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What Huffington Post’s list got wrong about eating in Austin

Matthew Odam

There’s a new list written about Austin almost every day. Many of them involve food.

I’m no stranger to lists. Do them quite often myself. Done well, they can be informative (good for the reader). They can also be derivative, lazy, and offer zero text or context (good for nobody).

They’re also page-view generators (good for the site) and earn freelancers money (good for the writer).

I also know how difficult it can be to write about food in other cities; it’s part of my job. That task can lead to stereotyping and relying on images from the past. Images that may be dated, or inaccurate.

While I’m not in the business of going around wagging my finger and giving my snarky two cents about every list, I thought I’d weigh in on the recent inanity from Huffington Post, a list of 23 quintesential Austin food stuffs that reads like it was written four years ago. And, yes, I realize the headline mentions people who “have lived” in Austin, so some of the dated places could still make sense on this list. I call that a CYA move. (And, yes, I also realize responding to the list just gives it more attention.)

A few nits:

1. “First and foremost, Kerbey Lane’s queso is not ‘just melted cheese.’”

Yea, neither is Matt’s El Rancho’s or Torchy’s or several dozen other places.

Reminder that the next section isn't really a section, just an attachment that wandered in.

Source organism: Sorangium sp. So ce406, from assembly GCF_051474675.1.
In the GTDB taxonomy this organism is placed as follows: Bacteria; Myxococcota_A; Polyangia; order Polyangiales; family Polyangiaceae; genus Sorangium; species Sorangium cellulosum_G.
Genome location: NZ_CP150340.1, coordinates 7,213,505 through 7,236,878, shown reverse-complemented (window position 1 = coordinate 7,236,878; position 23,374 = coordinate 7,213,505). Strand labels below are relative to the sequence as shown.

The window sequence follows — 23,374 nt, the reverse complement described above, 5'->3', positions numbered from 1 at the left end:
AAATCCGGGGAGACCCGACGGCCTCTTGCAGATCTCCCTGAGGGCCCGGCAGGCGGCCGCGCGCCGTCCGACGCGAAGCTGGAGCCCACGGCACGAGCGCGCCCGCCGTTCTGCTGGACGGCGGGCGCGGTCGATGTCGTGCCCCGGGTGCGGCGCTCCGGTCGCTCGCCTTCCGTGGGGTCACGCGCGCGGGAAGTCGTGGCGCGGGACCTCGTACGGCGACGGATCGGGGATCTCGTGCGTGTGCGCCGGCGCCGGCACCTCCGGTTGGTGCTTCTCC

2. “No one can make pad Thai as fast as Madam Mam’s can.”

Despite the lack of any empirical evidence on HuffPo’s or my part, I would imagine Sap’s would refute the above claim.

4. “If you want a Franklin’s brisket sandwich for lunch, you’d better show up at 9am.”

Who lines up at Franklin for brisket sandwiches?

5. “Before the cleanse craze, juicing helped keep Austin weird.”

True. But HuffPost uses a pic that is several years old. The business shown is now called JuiceLand. There are six locations, with a seventh on the way. Daily Juice has locations downtown and in Westlake. I doubt either business appreciates the error.

6. “Nothing cures a hangover better than breakfast tacos at Juan In A Million…”

This is obviously a matter of opinion, but it feels hackneyed. I go one of two ways for my hangovers: The Dandy Don at Olivia (frites, goat chili, cheddar cheese, pickled serrano peppers, and two fried eggs) or a healthy option of a fresh coconut and a Veggie Kingdom from the aforementioned JuiceLand.

11. “You can totally have a great meal in a parking lot …”

At Counter Culture? Oh, you mean the brick-and-mortar restaurant on East Cesar Chavez that hasn’t operated from a trailer off North Loop in years.

22. “Never go to Home Slice hungry — prepare to wait for at least an hour.”

Or a grab a slice at the window next door. In the building that probably wasn’t open the last time the person who wrote this visited Austin.

And this is without taking exception with the tired list of overused list-inhabitants such as Salt Lick and Magnolia Café.

What they got right: Tiff’s Treats are perfect anytime and if someone else is paying, you go to Uchi (though if they wanted to be contemporary, they could have said Barley Swine, or Congress or Qui).